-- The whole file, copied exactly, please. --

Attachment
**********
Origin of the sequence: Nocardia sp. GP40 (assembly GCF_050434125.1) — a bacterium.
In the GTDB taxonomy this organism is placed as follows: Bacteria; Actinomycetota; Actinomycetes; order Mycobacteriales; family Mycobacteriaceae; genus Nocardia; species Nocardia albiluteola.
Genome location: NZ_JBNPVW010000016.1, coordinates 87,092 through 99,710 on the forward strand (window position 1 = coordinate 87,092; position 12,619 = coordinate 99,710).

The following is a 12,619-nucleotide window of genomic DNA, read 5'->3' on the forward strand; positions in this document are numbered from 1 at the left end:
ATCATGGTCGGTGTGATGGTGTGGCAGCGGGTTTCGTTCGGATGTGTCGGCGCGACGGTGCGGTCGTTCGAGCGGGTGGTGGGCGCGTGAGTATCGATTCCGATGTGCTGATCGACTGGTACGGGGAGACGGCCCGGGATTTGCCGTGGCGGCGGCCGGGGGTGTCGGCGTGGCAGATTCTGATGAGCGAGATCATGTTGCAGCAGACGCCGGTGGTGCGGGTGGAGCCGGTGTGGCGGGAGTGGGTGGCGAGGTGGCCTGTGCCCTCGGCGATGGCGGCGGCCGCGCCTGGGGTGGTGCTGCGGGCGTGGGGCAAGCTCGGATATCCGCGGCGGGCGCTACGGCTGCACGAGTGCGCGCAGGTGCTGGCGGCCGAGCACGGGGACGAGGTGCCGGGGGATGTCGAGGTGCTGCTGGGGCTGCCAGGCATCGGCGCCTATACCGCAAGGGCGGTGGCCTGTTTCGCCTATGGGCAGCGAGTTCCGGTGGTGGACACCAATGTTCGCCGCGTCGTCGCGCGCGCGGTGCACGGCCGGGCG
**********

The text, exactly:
Origin of the sequence: Nocardia sp. GP40 (assembly GCF_050434125.1) — a bacterium.
In the GTDB taxonomy this organism is placed as follows: Bacteria; Actinomycetota; Actinomycetes; order Mycobacteriales; family Mycobacteriaceae; genus Nocardia; species Nocardia albiluteola.
Genome location: NZ_JBNPVW010000016.1, coordinates 87,092 through 99,710 on the forward strand (window position 1 = coordinate 87,092; position 12,619 = coordinate 99,710).

The following is a 12,619-nucleotide window of genomic DNA, read 5'->3' on the forward strand; positions in this document are numbered from 1 at the left end:
ATCATGGTCGGTGTGATGGTGTGGCAGCGGGTTTCGTTCGGATGTGTCGGCGCGACGGTGCGGTCGTTCGAGCGGGTGGTGGGCGCGTGAGTATCGATTCCGATGTGCTGATCGACTGGTACGGGGAGACGGCCCGGGATTTGCCGTGGCGGCGGCCGGGGGTGTCGGCGTGGCAGATTCTGATGAGCGAGATCATGTTGCAGCAGACGCCGGTGGTGCGGGTGGAGCCGGTGTGGCGGGAGTGGGTGGCGAGGTGGCCTGTGCCCTCGGCGATGGCGGCGGCCGCGCCTGGGGTGGTGCTGCGGGCGTGGGGCAAGCTCGGATATCCGCGGCGGGCGCTACGGCTGCACGAGTGCGCGCAGGTGCTGGCGGCCGAGCACGGGGACGAGGTGCCGGGGGATGTCGAGGTGCTGCTGGGGCTGCCAGGCATCGGCGCCTATACCGCAAGGGCGGTGGCCTGTTTCGCCTATGGGCAGCGAGTTCCGGTGGTGGACACCAATGTTCGCCGCGTCGTCGCGCGCGCGGTGCACGGCCGGGCG